The governor herself could have to answer for potential conflicts that go beyond members of her team.
CNBC reported that her daughter-in-law is a lobbyist at a pharmaceutical firm that has been seeking to influence state and federal lawmakers.
William Hochul, the governor's husband, is the senior vice president and general counsel at gambling and hospitality giant Delaware North, which is based in Buffalo. Hochul's administration will have authority over key regulators that have ties to the gambling industry, including the New York State Gaming Commission.
Hochul's office previously told CNBC that Delaware North has set up a firewall that prevents William Hochul from having any involvement in state business, restricts his compensation from New York State-related businesses and establishes strict monitoring of any communications with Delaware North.
Government watchdogs say that they expect Hochul to be more transparent than Cuomo.
"As Governor Hochul commits herself to the task before her of addressing the past decade of abuses under Cuomo, we know she wants to lead by example, and that's why we urge her and her team to be as transparent with the public as possible," Susan Lerner, an executive director at Common Cause/ New York, told CNBC in a statement on Thursday. "Once they've settled in, we expect them to release meeting schedules and verify that those with previous conflicts of interest were not involved in the discussions."
TESTD, a private company that provides vaccine verification and helps businesses keep track of tests for diseases such as Covid, had Mike Keogh and other Bolton St. Johns lobbyists engage with state lawmakers between May and June, a lobbying report says.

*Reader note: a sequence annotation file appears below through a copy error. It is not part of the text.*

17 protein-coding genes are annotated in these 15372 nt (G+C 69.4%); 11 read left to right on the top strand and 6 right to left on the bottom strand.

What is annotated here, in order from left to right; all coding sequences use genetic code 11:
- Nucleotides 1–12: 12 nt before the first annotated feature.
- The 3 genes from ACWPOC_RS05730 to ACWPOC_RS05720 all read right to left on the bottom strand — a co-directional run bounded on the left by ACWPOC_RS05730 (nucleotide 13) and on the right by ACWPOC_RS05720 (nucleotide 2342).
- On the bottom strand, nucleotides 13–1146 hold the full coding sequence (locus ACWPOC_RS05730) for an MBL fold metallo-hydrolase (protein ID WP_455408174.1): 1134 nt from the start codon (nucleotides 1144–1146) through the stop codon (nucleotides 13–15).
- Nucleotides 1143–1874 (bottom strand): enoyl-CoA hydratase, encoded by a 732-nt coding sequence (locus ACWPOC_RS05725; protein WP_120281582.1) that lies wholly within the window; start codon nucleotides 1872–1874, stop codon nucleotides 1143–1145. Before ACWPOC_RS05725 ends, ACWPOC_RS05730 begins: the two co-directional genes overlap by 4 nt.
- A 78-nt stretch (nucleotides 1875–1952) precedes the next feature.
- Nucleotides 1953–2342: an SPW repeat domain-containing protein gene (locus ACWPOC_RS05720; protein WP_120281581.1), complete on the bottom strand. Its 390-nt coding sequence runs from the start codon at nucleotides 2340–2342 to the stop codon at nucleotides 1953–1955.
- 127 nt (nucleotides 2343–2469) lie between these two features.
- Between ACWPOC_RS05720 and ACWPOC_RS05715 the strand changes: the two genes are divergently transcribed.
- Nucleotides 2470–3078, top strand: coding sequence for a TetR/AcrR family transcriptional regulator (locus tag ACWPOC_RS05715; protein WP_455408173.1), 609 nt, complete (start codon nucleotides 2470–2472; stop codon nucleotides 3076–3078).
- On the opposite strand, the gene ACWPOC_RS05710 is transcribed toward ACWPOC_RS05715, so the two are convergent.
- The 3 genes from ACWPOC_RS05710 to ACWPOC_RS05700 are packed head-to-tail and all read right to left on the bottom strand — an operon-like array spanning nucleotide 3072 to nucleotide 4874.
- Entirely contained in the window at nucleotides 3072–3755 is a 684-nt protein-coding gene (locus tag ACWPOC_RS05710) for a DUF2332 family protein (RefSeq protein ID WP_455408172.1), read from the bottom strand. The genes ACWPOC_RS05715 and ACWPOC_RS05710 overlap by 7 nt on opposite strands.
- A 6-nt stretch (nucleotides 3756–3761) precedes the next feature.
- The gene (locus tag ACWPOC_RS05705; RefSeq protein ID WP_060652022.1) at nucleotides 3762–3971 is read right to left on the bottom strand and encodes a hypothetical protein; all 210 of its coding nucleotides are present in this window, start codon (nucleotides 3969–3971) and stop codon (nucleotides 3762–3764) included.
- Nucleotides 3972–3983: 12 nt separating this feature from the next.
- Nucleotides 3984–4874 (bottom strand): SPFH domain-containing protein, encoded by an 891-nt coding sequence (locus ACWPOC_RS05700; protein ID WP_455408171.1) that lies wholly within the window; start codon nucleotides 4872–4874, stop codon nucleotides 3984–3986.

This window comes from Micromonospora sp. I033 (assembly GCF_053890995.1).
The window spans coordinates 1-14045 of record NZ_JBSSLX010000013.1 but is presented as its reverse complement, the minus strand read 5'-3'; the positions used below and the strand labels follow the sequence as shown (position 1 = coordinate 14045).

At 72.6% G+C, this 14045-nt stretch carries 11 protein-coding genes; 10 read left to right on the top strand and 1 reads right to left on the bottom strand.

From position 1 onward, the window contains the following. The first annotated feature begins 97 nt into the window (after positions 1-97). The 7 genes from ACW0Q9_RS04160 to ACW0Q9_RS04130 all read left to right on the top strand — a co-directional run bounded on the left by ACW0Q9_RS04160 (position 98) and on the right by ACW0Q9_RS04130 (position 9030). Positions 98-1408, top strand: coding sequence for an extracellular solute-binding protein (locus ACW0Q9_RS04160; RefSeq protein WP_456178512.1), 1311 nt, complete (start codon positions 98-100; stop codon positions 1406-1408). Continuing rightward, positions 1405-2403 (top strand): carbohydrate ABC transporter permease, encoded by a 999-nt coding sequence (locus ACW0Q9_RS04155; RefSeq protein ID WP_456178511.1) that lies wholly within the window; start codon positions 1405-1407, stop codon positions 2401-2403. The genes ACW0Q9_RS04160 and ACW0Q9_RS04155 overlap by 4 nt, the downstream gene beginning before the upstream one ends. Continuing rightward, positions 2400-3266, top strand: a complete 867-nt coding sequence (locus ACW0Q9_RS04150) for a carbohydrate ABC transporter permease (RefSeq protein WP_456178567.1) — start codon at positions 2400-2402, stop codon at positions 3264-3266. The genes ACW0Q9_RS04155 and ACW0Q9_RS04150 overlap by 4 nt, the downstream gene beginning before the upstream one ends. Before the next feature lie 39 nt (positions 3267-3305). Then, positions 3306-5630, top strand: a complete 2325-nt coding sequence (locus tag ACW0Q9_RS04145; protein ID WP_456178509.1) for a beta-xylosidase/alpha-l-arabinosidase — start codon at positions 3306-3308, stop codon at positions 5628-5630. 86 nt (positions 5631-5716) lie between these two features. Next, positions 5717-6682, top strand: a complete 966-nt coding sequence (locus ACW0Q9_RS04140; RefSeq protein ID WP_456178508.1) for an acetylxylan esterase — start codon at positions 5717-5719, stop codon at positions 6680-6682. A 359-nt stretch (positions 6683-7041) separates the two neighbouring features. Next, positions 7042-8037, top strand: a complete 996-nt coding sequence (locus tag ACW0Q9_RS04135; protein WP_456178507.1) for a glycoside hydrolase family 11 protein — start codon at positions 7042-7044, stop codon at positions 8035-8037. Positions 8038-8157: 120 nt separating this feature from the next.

The disclosure says that Cuomo and Hochul's staff were lobbied "regarding potential partnerships for Covid testing and vaccination process in the state of New York."
A lobbying report also shows that pharmaceutical company Emergent BioSolutions also tapped Keogh and lobbyists at his firm to lobby officials on a bill that "relates to prescribing an opioid antagonist with a patient's first opioid prescription each year." That piece of legislation has passed both the state Senate and Assembly but has yet to make it's way to the governor's desk.
Verizon, Google and Airbnb all tapped Keogh and the firm to lobby earlier this year.
Between March and April, Google paid the firm $20,000 to lobby Cuomo and Hochul's staff on issues pertaining to the budget. Airbnb paid $25,000 for the firm to lobby executive chamber staffers " regarding short-term rental legislation in the state of New York."
Verizon paid the firm just over $18,000 between January and February to lobby Hochul's staff on issues surrounding a permit and the state budget.
Karen Keogh also has ties to lobbying campaigns.
Her LinkedIn page says she was once a managing director and head of state government relations at J.P. Morgan.
State lobbying reports show that J.P. Morgan Securities spent about $22,000 between January and June in trying to influence local officials. Hochul's previous office is not listed among those targeted by the investment arm of the Wall Street giant.